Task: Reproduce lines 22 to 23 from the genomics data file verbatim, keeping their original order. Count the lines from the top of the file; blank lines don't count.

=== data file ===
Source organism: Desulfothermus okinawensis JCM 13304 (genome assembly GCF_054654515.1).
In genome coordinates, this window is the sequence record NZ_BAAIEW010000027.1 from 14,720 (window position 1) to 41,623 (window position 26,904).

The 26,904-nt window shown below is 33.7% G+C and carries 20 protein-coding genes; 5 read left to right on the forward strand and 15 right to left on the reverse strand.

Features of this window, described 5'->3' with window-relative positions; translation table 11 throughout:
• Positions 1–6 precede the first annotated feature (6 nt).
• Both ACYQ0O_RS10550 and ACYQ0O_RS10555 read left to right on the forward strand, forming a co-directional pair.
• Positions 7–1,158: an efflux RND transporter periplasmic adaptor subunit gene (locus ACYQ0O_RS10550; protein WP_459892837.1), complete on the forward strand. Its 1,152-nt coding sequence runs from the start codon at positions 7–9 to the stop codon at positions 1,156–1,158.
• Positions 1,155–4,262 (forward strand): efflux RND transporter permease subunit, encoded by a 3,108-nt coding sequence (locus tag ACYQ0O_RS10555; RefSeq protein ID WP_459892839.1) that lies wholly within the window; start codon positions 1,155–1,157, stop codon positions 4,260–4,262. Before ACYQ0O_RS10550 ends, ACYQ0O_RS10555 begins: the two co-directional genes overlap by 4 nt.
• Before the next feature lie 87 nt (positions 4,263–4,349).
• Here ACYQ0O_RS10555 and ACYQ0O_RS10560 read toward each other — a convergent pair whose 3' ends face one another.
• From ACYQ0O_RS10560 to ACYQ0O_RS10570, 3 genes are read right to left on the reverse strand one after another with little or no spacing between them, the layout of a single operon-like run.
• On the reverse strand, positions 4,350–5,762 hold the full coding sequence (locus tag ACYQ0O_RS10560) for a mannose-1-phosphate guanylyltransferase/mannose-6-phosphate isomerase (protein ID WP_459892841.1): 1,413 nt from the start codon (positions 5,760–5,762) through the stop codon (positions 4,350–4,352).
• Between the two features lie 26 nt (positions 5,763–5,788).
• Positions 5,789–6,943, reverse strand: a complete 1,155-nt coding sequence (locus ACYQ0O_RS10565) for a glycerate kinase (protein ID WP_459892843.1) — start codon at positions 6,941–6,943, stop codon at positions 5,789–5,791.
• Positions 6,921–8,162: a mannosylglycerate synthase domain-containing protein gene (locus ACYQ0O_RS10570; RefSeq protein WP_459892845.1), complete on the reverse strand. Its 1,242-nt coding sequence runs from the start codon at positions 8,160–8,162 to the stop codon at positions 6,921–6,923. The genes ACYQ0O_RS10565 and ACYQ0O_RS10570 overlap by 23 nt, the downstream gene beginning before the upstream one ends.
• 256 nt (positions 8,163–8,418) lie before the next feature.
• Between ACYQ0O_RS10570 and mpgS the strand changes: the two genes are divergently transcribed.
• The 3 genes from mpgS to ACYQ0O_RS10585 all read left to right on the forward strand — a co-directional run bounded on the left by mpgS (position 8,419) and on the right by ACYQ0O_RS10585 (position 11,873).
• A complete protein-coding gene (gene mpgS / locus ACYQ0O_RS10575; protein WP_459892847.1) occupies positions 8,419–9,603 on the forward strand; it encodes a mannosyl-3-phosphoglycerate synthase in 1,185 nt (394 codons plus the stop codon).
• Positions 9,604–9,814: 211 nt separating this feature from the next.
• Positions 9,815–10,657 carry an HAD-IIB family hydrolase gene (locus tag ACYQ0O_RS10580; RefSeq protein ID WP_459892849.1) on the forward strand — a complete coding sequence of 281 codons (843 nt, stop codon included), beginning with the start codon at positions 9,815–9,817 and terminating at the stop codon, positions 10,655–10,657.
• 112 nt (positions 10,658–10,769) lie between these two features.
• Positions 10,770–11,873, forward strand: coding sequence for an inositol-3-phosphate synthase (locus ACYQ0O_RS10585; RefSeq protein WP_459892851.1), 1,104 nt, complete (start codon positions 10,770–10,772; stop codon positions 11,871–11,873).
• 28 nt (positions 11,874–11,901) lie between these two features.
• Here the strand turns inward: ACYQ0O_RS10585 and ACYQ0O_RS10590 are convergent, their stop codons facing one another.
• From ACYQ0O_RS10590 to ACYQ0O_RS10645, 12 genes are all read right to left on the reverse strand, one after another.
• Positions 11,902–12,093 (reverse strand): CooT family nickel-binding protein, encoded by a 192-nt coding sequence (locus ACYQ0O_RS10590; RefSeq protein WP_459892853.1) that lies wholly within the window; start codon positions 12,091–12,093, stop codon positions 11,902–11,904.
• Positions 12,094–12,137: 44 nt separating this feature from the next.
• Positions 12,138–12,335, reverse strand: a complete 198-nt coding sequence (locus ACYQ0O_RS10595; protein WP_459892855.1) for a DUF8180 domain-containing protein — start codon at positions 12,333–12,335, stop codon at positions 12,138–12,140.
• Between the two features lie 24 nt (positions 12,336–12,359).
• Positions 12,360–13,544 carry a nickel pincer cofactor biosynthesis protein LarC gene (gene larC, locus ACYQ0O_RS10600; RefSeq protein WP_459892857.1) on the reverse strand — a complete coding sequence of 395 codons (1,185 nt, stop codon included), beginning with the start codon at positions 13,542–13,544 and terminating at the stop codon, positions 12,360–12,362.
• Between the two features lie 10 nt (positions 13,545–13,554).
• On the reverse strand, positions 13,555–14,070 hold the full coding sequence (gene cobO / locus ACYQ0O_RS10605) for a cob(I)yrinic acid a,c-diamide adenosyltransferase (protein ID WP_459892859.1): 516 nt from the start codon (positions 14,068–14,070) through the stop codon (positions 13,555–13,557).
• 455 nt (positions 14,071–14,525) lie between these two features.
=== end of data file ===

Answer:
• 112 nt (positions 10,658–10,769) lie between these two features.
• Positions 10,770–11,873, forward strand: coding sequence for an inositol-3-phosphate synthase (locus ACYQ0O_RS10585; RefSeq protein WP_459892851.1), 1,104 nt, complete (start codon positions 10,770–10,772; stop codon positions 11,871–11,873).